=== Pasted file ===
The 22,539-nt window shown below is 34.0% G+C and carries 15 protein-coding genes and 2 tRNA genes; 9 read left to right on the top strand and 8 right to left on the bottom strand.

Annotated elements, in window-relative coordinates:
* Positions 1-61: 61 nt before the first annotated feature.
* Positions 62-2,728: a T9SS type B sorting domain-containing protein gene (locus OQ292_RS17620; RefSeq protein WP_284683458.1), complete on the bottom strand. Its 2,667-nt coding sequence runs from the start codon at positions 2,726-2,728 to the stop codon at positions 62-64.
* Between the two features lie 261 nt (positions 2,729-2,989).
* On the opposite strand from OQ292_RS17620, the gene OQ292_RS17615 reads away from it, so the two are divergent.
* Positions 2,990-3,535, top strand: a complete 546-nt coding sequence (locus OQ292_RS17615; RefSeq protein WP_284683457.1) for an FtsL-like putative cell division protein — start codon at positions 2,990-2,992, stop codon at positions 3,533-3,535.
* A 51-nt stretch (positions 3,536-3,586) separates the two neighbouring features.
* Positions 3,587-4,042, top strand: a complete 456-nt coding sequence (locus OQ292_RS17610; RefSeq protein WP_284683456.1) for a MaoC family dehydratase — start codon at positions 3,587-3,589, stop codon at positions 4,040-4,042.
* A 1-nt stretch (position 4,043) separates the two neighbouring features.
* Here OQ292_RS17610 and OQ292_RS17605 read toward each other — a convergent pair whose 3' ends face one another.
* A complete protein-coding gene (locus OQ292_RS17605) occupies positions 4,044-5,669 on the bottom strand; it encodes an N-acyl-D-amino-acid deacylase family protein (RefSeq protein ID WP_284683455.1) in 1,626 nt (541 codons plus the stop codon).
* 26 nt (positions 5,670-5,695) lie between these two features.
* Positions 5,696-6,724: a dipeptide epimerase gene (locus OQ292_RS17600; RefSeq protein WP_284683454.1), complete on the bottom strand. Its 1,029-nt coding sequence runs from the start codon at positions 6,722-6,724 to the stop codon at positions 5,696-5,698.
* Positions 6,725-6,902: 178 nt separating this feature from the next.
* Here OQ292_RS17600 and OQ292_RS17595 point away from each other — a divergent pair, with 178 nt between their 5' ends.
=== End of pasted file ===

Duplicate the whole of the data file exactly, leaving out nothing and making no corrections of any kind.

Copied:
The 22,539-nt window shown below is 34.0% G+C and carries 15 protein-coding genes and 2 tRNA genes; 9 read left to right on the top strand and 8 right to left on the bottom strand.

Annotated elements, in window-relative coordinates:
* Positions 1-61: 61 nt before the first annotated feature.
* Positions 62-2,728: a T9SS type B sorting domain-containing protein gene (locus OQ292_RS17620; RefSeq protein WP_284683458.1), complete on the bottom strand. Its 2,667-nt coding sequence runs from the start codon at positions 2,726-2,728 to the stop codon at positions 62-64.
* Between the two features lie 261 nt (positions 2,729-2,989).
* On the opposite strand from OQ292_RS17620, the gene OQ292_RS17615 reads away from it, so the two are divergent.
* Positions 2,990-3,535, top strand: a complete 546-nt coding sequence (locus OQ292_RS17615; RefSeq protein WP_284683457.1) for an FtsL-like putative cell division protein — start codon at positions 2,990-2,992, stop codon at positions 3,533-3,535.
* A 51-nt stretch (positions 3,536-3,586) separates the two neighbouring features.
* Positions 3,587-4,042, top strand: a complete 456-nt coding sequence (locus OQ292_RS17610; RefSeq protein WP_284683456.1) for a MaoC family dehydratase — start codon at positions 3,587-3,589, stop codon at positions 4,040-4,042.
* A 1-nt stretch (position 4,043) separates the two neighbouring features.
* Here OQ292_RS17610 and OQ292_RS17605 read toward each other — a convergent pair whose 3' ends face one another.
* A complete protein-coding gene (locus OQ292_RS17605) occupies positions 4,044-5,669 on the bottom strand; it encodes an N-acyl-D-amino-acid deacylase family protein (RefSeq protein ID WP_284683455.1) in 1,626 nt (541 codons plus the stop codon).
* 26 nt (positions 5,670-5,695) lie between these two features.
* Positions 5,696-6,724: a dipeptide epimerase gene (locus OQ292_RS17600; RefSeq protein WP_284683454.1), complete on the bottom strand. Its 1,029-nt coding sequence runs from the start codon at positions 6,722-6,724 to the stop codon at positions 5,696-5,698.
* Positions 6,725-6,902: 178 nt separating this feature from the next.
* Here OQ292_RS17600 and OQ292_RS17595 point away from each other — a divergent pair, with 178 nt between their 5' ends.